The most oft-asked question of a comic is not rhetorical. How the hell did you end up here? Circuitously, in Kimmie Dee’s case. To say the least. The trip was part gauntlet. “I was born and raised in New Jersey, I’m Italian and Spanish. I was named Angel Funincelli before I was adopted.” Okay. That explains the olive complexion and smoky Castilian peepers. “Then I was raised by some white waspy people. My dad’s family was English, my mother’s family was Irish. They were both first generation Americans. A social worker told my parents it would be healthy to refer to me as ‘adopted’, to keep everything in the open, and it became kind of a label.” When her parents divorced, Dee separately interviewed her adoptive mom and dad, learned she had blood siblings out there in the world somewhere. Including an older brother. “I’d always wanted an older brother. It was heartbreaking and lovely at the same time.”
When she later got a hankering to Know, she set about trying to find her biological family but it proved fruitless. “I realized they had a better shot of finding me, but they haven’t, so I haven’t put much stock into that.” Later still she and Glen walked across the North of Spain together, the El Camino de Santiago. “It was the first time I ever looked like anybody. People seeing me would immediately start talking Spanish to me. I was even taller than some of the ladies waiting in line for communion.” She laughs. “That’s never happened!” And, she freely admits (and the uninitiated wonder in these instances if the unabashed testimony carries with it a vaccination of sorts, or a salve) she was mishandled as a child, molested. “By different people. I was very respectful of my elders. To my detriment.”
Suddenly, laughingly, an innocuous but illustrative happenstance occurs to her. “A month or so ago I was schlepping around town hanging up posters, and a friend of mine, an 87 year-old woman, bumps into me and proceeds to tell me that she’s really upset with what I’m doing to myself. That if I wore lipstick my husband might like me better, that I’m dressed like a homeless person. I get to the French Press and a young guy there asks how I’m doing, I seem exasperated. So I explained it to him. ‘I just had my ass handed to me by an 87 year-old woman!’ and the incensed kid says ‘well..didn’t you tell her to shut up?! That’s the problem with your generation. You respect your elders!” She laughs again. Long and hard.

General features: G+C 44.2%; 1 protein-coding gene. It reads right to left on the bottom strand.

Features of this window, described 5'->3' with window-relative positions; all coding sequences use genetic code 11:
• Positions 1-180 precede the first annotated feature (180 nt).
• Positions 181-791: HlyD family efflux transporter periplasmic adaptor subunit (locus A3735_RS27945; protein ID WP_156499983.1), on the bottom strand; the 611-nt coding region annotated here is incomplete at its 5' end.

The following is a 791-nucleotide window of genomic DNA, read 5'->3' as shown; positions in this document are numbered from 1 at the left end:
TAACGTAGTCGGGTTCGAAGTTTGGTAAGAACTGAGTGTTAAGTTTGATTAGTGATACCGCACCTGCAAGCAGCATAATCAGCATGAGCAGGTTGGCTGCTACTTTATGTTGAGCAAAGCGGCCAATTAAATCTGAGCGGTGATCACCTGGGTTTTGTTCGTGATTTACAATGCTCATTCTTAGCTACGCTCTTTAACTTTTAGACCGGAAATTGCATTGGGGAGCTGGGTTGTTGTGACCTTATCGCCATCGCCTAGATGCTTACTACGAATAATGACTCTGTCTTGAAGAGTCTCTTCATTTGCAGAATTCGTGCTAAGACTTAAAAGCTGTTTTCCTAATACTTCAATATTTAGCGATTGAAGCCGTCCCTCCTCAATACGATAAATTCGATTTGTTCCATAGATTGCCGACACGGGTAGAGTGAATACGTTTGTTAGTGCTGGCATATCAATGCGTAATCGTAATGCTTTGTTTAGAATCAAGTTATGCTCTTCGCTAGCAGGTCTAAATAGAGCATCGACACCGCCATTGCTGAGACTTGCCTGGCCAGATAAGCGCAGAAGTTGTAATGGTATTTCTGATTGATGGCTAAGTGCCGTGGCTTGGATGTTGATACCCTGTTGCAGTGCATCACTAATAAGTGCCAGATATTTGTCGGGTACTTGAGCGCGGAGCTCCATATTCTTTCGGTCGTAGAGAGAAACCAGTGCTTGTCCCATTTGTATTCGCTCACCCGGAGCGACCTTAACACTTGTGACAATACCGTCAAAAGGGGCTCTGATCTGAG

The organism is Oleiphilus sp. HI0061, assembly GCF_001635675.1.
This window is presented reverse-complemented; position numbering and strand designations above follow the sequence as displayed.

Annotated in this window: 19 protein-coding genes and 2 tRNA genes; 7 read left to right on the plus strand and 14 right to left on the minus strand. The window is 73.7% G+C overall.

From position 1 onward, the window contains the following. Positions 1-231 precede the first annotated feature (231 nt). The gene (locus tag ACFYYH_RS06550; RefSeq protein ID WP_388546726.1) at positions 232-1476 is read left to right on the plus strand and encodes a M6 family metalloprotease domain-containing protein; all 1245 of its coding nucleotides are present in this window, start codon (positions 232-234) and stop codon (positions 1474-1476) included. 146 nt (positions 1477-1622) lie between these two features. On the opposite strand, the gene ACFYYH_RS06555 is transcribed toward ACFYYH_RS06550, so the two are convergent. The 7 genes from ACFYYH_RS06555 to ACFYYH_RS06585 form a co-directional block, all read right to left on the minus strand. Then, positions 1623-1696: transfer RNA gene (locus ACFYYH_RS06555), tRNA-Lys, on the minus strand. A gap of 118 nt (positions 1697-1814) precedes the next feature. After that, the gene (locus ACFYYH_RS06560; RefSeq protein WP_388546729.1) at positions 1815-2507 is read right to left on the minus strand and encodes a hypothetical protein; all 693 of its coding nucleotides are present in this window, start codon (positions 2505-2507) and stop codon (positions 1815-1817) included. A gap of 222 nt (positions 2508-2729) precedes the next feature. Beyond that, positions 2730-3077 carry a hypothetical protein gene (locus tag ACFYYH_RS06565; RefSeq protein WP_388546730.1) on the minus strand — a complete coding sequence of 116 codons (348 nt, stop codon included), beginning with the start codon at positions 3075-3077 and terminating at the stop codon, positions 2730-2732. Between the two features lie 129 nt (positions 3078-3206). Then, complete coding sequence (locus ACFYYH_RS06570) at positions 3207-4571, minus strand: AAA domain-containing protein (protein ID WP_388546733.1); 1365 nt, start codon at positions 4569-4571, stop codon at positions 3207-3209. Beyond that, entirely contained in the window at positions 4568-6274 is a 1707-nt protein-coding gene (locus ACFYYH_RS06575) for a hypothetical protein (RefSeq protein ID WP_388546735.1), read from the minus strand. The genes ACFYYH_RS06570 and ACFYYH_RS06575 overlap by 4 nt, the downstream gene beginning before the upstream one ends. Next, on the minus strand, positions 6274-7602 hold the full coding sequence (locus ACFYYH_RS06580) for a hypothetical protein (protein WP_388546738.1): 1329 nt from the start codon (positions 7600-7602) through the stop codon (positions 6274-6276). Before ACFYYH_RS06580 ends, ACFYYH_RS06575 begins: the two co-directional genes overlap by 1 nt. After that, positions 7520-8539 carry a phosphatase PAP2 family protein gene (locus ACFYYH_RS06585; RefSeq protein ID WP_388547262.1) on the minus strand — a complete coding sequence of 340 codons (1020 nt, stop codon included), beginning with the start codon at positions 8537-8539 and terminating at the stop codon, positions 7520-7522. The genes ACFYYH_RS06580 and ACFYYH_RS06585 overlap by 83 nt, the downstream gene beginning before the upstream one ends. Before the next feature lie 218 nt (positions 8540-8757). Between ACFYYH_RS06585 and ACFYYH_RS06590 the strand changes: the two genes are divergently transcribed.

Jimmy Goskowsky. The Gambling Nun. The Robert Frost Boardwalk.
When Kimmie was in 4th grade her family moved from North Jersey to the Jersey Shore. That’s where she met Glen. Yeah, in the 4th grade. “He’s smarter than I am, he’s an architect.” For the Record (as they say), Glen Deisler is an award-winning architect who works with heavy-hitting design maestros AB Studios, and spends his evenings working the No Indoor Voices comedy show door. If that isn’t the coolest professional dichotomy you’ve ever heard, I don’t know what. “He was very shy, he didn’t pay much attention to me. I didn’t have as big boobs as everybody else. This one girl in particular.” Kimmie holds her hands out to here and arches her typically overactive eyebrows. “You know? She’s on her third husband now. Just sayin’.” I glance over at Glen and he’s wearing his happy-go-lucky, mildly helpless Good Sport expression. We both break into spontaneous grins.
Kimmie had a pal by the maybe-only-in-Jersey name of Jimmy Goskowsky, and the kid had landed a kid-job at the storied Boardwalk, a glitzy, neon-encrusted arcade as long as a football field just up from the beach on the Jersey Shore. “So I walked with Jimmy to his work and his boss, a lovely guy named Bobby McKee, must’ve seen something in me and says, “Kid! Do you want a job?” “Yeah!” Kimmie recalls, “I ran to my ma. ‘Ma, can I take this job?’”